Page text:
Will.i.am is currently in Australia to promote his actual album #willpower. He will be performing #thatPOWER on The Voice Australia tonight, do some DJ performances in clubs and he has given some interviews. Below you cab watch or read interview for The Sidney Morning Herald in which he talks about Justin Bieber or how the music industry should work with relation to the The Voice.
Doesn’t that set off alarm bells for someone who, between the Black Eyed Peas and his solo career, has sold nearly 60 million singles, won seven Grammy awards and recently broke an iTunes record with the track Scream & Shout (featuring Britney Spears), which hit No. 1 in 53 countries?
“Well, no. The format’s not called The Artist … That show doesn’t exist.”
What, then, does Adams see as the redeeming features of a show such as The Voice?
“When you’re hearing a demo, you’re really not looking at a person, you’re hearing … if that person has star quality in their voice,” he says. “The looks are second.”
It’s nothing that new, he says, citing enduring artists long known for their voices more than their looks.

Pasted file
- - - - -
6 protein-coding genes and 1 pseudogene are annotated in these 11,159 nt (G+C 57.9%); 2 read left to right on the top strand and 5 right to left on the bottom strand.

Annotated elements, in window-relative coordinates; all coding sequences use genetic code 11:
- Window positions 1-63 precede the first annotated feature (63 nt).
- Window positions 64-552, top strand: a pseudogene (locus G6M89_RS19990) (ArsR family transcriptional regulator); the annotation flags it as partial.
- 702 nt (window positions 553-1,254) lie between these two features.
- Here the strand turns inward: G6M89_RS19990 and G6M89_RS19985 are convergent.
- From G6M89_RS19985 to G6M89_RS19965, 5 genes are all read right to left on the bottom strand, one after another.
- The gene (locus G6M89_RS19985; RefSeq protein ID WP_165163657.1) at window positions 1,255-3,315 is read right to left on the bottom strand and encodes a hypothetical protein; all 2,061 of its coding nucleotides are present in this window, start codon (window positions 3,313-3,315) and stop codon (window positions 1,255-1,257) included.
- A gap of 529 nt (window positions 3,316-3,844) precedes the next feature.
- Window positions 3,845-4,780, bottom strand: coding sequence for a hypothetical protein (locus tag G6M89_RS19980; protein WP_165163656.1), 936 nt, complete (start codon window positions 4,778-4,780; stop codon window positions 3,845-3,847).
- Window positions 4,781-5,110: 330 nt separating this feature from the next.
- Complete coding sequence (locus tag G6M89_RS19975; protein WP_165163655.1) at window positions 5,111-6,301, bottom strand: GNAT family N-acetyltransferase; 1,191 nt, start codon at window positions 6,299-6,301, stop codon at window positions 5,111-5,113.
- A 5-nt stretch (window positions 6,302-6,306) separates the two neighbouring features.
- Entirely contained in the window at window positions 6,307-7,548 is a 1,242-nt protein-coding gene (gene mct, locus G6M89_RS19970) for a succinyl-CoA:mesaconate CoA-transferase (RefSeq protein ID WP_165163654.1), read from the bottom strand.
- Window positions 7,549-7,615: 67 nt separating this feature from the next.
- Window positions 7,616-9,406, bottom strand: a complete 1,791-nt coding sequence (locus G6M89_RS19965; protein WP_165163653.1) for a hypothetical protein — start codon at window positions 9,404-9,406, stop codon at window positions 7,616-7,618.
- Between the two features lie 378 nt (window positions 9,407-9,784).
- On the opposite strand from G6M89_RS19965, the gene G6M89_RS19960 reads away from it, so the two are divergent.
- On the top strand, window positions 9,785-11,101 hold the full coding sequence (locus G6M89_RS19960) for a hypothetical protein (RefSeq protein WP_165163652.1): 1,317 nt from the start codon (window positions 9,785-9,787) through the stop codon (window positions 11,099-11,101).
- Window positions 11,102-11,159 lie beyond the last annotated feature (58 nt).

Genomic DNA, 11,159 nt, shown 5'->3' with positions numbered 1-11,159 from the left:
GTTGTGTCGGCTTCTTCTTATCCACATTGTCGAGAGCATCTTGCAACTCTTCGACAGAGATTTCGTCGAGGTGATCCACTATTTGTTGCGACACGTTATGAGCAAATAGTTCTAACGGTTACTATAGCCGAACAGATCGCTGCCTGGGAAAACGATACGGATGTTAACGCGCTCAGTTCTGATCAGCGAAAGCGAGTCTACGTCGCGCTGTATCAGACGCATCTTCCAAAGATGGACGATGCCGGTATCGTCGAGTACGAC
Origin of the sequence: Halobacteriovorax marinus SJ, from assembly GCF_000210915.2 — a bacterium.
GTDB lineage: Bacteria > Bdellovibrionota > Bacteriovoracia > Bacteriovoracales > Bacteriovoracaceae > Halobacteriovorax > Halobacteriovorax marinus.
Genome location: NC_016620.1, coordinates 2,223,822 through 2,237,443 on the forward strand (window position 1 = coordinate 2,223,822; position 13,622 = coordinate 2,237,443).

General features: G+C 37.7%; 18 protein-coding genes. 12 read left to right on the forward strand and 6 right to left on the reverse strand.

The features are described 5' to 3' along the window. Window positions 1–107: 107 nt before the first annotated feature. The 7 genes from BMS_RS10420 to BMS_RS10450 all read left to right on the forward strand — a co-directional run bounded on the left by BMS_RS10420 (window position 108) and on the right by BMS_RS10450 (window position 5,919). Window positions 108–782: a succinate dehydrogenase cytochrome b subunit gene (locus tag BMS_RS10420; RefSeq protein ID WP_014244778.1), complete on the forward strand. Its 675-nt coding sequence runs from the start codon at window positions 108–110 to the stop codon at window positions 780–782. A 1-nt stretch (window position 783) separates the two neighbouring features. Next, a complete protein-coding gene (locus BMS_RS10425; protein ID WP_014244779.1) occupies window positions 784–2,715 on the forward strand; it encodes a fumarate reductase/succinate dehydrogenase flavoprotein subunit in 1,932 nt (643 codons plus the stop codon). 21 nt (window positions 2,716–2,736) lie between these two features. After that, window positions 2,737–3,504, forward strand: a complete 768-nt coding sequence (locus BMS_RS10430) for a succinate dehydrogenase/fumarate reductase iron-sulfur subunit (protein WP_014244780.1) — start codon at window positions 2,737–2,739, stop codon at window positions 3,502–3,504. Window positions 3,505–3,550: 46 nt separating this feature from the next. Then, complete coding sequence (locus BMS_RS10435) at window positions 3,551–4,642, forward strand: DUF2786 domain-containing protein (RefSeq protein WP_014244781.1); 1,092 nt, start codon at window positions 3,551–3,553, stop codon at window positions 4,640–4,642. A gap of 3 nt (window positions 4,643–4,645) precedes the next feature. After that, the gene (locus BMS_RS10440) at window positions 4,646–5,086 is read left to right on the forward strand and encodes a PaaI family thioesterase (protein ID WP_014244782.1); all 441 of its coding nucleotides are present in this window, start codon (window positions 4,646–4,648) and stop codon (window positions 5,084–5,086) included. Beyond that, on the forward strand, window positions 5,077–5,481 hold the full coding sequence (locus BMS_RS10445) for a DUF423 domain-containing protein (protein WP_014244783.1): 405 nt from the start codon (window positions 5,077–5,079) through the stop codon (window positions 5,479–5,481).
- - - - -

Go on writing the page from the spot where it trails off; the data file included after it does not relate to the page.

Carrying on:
“Patti LaBelle sings incredible, Aretha Franklin’s voice is amazing. Now, if the record industry was only looking for, like, pencil[-thin] models, then there would never be an Aretha Franklin. If the music industry was only looking for, y’know, the physique that could wear Victoria Secrets [sic], then there would never be a Patti LaBelle.
“So this format, The Voice, is a healthy execution of what the music industry should work like.”
For music fans who want the whole writing, singing, playing, dancing package in a performer, Adams suggests searching somewhere else: “It’s called YouTube.” For one, that’s where the man who guests on the new will.i.am single, #thatPOWER, was discovered; a man Adams rates highly.
“Justin Bieber is an anomaly, there’s not many people like that,” he says. “They come once in a lifetime. You’re lucky if it happens twice in your life, where you have a talent that is born with it and at five he’s playing the drums and at, y’know, 10 he’s playing the piano … He’s full of energy, full of ideas.”
Bieber has had a rough run in the public eye lately, which irritates Adams.
“That’s sad that [the] media will try to find anything to sell a story,” he says. “If something happens to Justin, I say media fuelled it. And if they care, they should be responsible in the things that they are over-exaggerating to sell a freaking newspaper, or see people watch their blog or their news report on a young kid going into adulthood.”